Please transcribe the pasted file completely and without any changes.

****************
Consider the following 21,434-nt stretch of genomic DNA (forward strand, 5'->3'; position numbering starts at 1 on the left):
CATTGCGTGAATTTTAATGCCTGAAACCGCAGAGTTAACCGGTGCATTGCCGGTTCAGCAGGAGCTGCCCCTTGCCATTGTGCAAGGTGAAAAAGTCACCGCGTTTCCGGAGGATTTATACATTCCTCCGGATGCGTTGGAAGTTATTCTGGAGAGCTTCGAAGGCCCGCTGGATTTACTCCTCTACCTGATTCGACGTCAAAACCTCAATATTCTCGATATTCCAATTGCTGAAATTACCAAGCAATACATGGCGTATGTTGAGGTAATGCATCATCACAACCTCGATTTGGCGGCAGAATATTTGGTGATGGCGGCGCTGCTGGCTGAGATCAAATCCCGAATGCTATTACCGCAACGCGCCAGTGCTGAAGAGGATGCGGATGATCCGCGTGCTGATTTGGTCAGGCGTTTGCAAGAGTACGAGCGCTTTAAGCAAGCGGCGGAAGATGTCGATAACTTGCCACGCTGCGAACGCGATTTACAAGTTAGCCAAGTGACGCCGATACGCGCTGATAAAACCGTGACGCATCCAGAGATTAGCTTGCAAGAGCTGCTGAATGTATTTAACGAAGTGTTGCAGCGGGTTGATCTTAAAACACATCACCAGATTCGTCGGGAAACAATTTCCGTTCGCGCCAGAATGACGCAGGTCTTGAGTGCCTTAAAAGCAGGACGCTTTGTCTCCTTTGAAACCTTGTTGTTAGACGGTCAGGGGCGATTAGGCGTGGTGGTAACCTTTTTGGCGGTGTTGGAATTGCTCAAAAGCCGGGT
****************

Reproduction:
Consider the following 21,434-nt stretch of genomic DNA (forward strand, 5'->3'; position numbering starts at 1 on the left):
CATTGCGTGAATTTTAATGCCTGAAACCGCAGAGTTAACCGGTGCATTGCCGGTTCAGCAGGAGCTGCCCCTTGCCATTGTGCAAGGTGAAAAAGTCACCGCGTTTCCGGAGGATTTATACATTCCTCCGGATGCGTTGGAAGTTATTCTGGAGAGCTTCGAAGGCCCGCTGGATTTACTCCTCTACCTGATTCGACGTCAAAACCTCAATATTCTCGATATTCCAATTGCTGAAATTACCAAGCAATACATGGCGTATGTTGAGGTAATGCATCATCACAACCTCGATTTGGCGGCAGAATATTTGGTGATGGCGGCGCTGCTGGCTGAGATCAAATCCCGAATGCTATTACCGCAACGCGCCAGTGCTGAAGAGGATGCGGATGATCCGCGTGCTGATTTGGTCAGGCGTTTGCAAGAGTACGAGCGCTTTAAGCAAGCGGCGGAAGATGTCGATAACTTGCCACGCTGCGAACGCGATTTACAAGTTAGCCAAGTGACGCCGATACGCGCTGATAAAACCGTGACGCATCCAGAGATTAGCTTGCAAGAGCTGCTGAATGTATTTAACGAAGTGTTGCAGCGGGTTGATCTTAAAACACATCACCAGATTCGTCGGGAAACAATTTCCGTTCGCGCCAGAATGACGCAGGTCTTGAGTGCCTTAAAAGCAGGACGCTTTGTCTCCTTTGAAACCTTGTTGTTAGACGGTCAGGGGCGATTAGGCGTGGTGGTAACCTTTTTGGCGGTGTTGGAATTGCTCAAAAGCCGGGT